- Seth Wickersham, ESPN The Magazine senior writer
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He's going the wrong way. Polk Street in downtown Houston was empty when he made the turn, but when the streetlight ahead turns green, his Dodge truck will be head-on with three lanes of traffic. The drivers are honking, but he doesn't care. His pain drowns out the noise. He's on the phone with his doctor and is desperate for an appointment. His knees ache. His eyes are glassy, his lower lip pregnant with Berry Blend Skoal. One hand is on the wheel, the other searching for a 750-milligram Vicodin tablet--enough medicine to numb a horse. It's between the seats under his passport, which he carries because he lost his driver's license. In the truck bed, an empty vodka bottle from the other night rattles from side to side.
He swerves left onto Louisiana Street, toward his doctor's office, just as the light changes. He throws a Sprite bottle filled with tobacco spit out the window and hangs up his cell. Yes, the doctor can work on him today. Thank God. He took a few steps this morning and could practically hear his knees grinding, bone on bone. The extra weight he carries--he fluctuates between 300 and 330 pounds, 50 to 80 more than during his playing days--makes the pain worse. His face and jaw, once cut, are now mushy. His stomach, once flat and solid, has bloomed into a belt-covering lump. For three straight days, he's worn the same clothes: an orange T-shirt that hangs to the kneecaps of his 6'4'' frame, blue shorts and white sneakers.
Between 1989 and 1998, he wrecked his body for 144 straight games--the first nine seasons of 10 playing pro ball as a pass-rusher for the Bucs, Lions, Vikings and Cowboys. His life after the NFL was supposed to be comfortable, regenerative even. Broderick Thomas didn't expect that, at age 38, he'd suffer from arthritis in his neck, knees, hip, ankle and fingers. He didn't know that, while he was living up to football's clichés--playing through the pain, taking his anger out on the--he was suppressing symptoms of clinical depression, an affliction for which he swallows six antidepressants a day to keep him floating above his suicidal thoughts.
Nobody told him his mind would suddenly snap, like it did last March, while he was limping through a Kroger store near his suburban Houston home. Those who suffer from panic attacks are never sure how or when one will be unleashed. For Thomas, it could have been any of the symptoms that trip him up these days: aching knees, weariness from another bad night's sleep, anxiety about Aggie and Longhorn alums who hate him for choosing Nebraska or, most of all, fear of terrorists. Whatever the cause, the attack squeezed him like a fist. His breath quickened, his chest swelled, his eyes widened. He shook. Heat rose through him. He dropped to the floor, praying nobody would come close, because if cornered, he'd start swinging. He called his sister-in-law, who arrived 30 minutes later and drove him to Memorial Hospital. His blood pressure measured 160/120. Stroke level.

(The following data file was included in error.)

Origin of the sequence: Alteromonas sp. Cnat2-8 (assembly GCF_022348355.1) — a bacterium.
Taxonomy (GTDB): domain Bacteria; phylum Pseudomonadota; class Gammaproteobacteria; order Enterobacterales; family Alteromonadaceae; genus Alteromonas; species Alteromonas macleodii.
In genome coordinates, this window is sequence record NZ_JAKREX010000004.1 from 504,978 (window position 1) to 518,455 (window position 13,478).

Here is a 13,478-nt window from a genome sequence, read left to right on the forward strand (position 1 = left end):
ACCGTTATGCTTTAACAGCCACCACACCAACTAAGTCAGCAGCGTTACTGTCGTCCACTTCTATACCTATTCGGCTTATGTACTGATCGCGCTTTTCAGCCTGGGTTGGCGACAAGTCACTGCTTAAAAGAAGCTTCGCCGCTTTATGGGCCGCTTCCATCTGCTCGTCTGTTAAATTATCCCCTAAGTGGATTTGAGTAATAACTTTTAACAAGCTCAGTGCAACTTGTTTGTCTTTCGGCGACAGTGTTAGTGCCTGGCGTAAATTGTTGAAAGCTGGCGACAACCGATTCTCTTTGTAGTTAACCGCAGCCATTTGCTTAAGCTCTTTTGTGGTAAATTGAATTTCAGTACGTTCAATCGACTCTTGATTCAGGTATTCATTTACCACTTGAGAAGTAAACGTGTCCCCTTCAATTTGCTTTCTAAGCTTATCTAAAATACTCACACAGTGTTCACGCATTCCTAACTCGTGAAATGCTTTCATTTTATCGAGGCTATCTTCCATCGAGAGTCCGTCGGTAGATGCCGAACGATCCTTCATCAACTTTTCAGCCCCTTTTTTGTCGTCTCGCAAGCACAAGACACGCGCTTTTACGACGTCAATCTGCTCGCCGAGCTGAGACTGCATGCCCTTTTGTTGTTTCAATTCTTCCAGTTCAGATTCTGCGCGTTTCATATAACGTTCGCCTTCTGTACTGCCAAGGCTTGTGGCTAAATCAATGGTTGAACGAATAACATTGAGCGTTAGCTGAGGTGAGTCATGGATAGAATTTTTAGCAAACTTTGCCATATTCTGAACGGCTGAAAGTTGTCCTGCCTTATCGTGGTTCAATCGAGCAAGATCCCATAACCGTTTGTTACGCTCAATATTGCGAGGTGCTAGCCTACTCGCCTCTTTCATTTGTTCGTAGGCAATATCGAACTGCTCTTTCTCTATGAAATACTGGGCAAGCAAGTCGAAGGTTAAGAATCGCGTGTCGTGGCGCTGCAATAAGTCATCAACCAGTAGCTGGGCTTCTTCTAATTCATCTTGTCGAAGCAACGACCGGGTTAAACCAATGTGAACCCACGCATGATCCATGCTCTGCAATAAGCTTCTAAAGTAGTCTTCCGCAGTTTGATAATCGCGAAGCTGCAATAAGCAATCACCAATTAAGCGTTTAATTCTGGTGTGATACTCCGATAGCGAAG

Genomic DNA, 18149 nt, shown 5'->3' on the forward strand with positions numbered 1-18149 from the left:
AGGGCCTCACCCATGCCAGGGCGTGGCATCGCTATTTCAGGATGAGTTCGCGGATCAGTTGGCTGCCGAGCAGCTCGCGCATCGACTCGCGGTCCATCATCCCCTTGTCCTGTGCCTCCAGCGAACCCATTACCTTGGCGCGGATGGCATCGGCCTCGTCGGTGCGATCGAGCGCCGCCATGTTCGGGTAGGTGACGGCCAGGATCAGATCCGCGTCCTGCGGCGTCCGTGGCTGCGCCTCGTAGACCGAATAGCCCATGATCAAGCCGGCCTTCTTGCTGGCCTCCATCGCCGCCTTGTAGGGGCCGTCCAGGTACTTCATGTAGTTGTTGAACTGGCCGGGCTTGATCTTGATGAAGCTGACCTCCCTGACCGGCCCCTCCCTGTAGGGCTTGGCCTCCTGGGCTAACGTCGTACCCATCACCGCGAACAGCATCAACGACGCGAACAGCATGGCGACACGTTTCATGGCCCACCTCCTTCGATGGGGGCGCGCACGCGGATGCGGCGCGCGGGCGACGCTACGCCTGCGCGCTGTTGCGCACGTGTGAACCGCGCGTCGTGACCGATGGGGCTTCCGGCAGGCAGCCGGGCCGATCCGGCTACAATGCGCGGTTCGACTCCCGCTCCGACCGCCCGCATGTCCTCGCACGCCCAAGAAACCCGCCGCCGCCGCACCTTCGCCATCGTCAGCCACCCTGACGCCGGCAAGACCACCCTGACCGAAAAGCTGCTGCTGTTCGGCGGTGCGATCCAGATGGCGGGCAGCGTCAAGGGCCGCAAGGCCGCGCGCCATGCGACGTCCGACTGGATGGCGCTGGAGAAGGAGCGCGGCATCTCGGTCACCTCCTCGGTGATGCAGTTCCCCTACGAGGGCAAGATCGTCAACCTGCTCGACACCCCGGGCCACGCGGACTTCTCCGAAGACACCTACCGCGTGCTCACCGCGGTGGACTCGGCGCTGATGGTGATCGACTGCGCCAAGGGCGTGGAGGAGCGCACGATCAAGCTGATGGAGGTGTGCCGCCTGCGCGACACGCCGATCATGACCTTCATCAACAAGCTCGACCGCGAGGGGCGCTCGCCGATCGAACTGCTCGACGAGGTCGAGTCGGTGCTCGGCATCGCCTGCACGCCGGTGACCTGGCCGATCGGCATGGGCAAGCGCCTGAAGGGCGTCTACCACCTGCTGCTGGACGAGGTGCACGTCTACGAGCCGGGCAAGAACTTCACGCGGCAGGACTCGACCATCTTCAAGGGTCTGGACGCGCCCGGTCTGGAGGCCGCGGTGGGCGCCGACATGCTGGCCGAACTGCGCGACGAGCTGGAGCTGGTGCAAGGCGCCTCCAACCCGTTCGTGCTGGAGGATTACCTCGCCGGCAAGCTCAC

SHE FELT COMFORTABLE around him. He was tender and soft. Not at all what she expected. They met at a club in downtown Houston one July night in 1988. She was 28, an administrative assistant for a meat company. He was 21, an All-America linebacker at Nebraska, nine months away from being the sixth overall pick in the draft. A mutual friend introduced them and they talked all night, all about her. When the club closed, he walked her to her car and she gave him her number. The next day they had lunch. By February 1989, Yvonne Mallett and Broderick Thomas were engaged. Four months later, she was pregnant with little Broderick.
Her life in the NFL was different. She hadn't trained for it, dreamed of it, the way he had, but there she was, going to pregame parties with the other wives and girlfriends, viewing games from the best seats, spending big on their new home, vacationing in Aruba. She'd hang out with Prince one night, Hank Williams Jr. the next. Yvonne always took pride in being self-sufficient, but this was a lifestyle she could get used to. She had no idea she would be the primary witness to her husband's decline, that he would test her will in unimaginable ways. Back then, Thomas was "The Sandman," one of the NFL's premier pass-rushers, a second-team All-Pro by his third season. He was indomitable.
Before he'd leave for practice, she'd yell, "You ready to go hunt?"
"Yeah! I'm hunting today!"
He was providing for his family, his whole family. After signing a five-year, $4.25 million contract with the Bucs as a rookie, Thomas bought his parents, Linda and William, a house, and gave William money to start a welding business. He put away savings for his younger siblings, Lecrecia and William Jr., to attend college. His parents got new cars. Helping his family made him happy, but Yvonne noticed it wore on him, too. He seemed uncomfortable with the role, or uncomfortable with something. She tried to get him to talk. But anyone as competitive as Broderick doesn't reveal anything that might be a weakness. And he damn sure wasn't weak.
Linda had told Yvonne stories about how angry Broderick had been as a kid. It was how he survived the deadly south Houston neighborhood he grew up in, and the violence he met at home. William used to disappear for days at a time, returning drunk or high or both. He'd find Broderick, push the boy onto the front lawn and square him with another kid plucked from the neighborhood. Then he'd look his oldest son in the eyes and say: "If he whoops your ass, I'm gonna whoop yours." Yes, Broderick was scared. No, he never lost.